GOLDMAN, SOLOMON (18 Aug. 1893-14 May 1953), religious leader and educator, was born in Kozin, Poland to Abraham Abba and Jeanette Grossman Goldman. He was brought to New York as a child and received a traditional Jewish education at Orthodox Yitzchak Elchanan Yeshiva, then entered the Conservative Jewish Theological Seminary. He was ordained in 1918, coming to Cleveland's B'NAI JESHURUN, increasing its membership and making it Conservative. But internal resistance to his attempts at making it a Jewish center led Goldman to resign in 1923. He accepted the pulpit at ANSHE EMETH, which less than a year earlier dedicated the Cleveland Jewish Ctr., which Goldman made a focus for the Jews of GLENVILLE and the largest such institution in the U.S.

Goldman was opposed by the Orthodox within the congregation who challenged him concerning mixed seating for men and women and appealed to the Union of Orthodox Rabbis, which called Goldman to a rabbinical court. Goldman refused, since he and his congregation were Conservative. The dissidents then filed complaints in court, which refused to intervene, allowing mixed seating to remain. The dissidents joined OHEB ZEDEK.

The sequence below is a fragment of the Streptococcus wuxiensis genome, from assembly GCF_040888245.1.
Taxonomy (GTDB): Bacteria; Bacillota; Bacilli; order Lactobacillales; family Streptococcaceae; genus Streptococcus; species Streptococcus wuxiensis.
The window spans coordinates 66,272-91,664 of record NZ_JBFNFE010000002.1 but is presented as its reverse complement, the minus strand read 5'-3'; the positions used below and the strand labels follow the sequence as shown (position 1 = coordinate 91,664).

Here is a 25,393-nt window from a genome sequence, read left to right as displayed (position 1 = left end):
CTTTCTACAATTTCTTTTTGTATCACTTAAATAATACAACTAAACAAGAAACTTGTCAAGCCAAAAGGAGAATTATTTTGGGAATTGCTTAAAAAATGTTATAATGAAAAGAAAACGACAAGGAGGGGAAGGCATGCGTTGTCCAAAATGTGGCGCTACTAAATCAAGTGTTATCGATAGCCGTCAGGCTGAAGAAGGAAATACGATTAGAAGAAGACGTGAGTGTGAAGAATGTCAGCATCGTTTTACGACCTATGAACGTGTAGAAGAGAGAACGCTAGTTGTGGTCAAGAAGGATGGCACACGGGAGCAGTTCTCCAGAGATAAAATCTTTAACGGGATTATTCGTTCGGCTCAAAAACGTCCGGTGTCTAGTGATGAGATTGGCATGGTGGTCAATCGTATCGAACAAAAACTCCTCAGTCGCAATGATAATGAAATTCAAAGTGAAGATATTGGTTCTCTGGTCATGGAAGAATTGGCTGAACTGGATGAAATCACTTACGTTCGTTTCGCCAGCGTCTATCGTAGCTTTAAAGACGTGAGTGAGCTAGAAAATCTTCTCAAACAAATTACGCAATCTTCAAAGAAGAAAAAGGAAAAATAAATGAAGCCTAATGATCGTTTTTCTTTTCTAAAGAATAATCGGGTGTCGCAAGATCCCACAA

Goldman advocated Hebrew education, collaborated with A. H. FRIEDLAND in developing educational materials, and supported CLEVELAND HEBREW SCHOOLS and the BUREAU OF JEWISH EDUCATION. Goldman also had a national reputation in the Zionist movement. He was a Biblical scholar and published several works, including a pageant, "Romance of a People," performed at the Chicago Century of Progress Exposition in 1934.

Goldman married Alice M. Lipkowitz on 23 June 1908. They had two children: Geulah Judith and Naomi Ramah. He left Cleveland in 1929 to become Rabbi of Congregation Anshe Emet in Chicago, serving there until his death.

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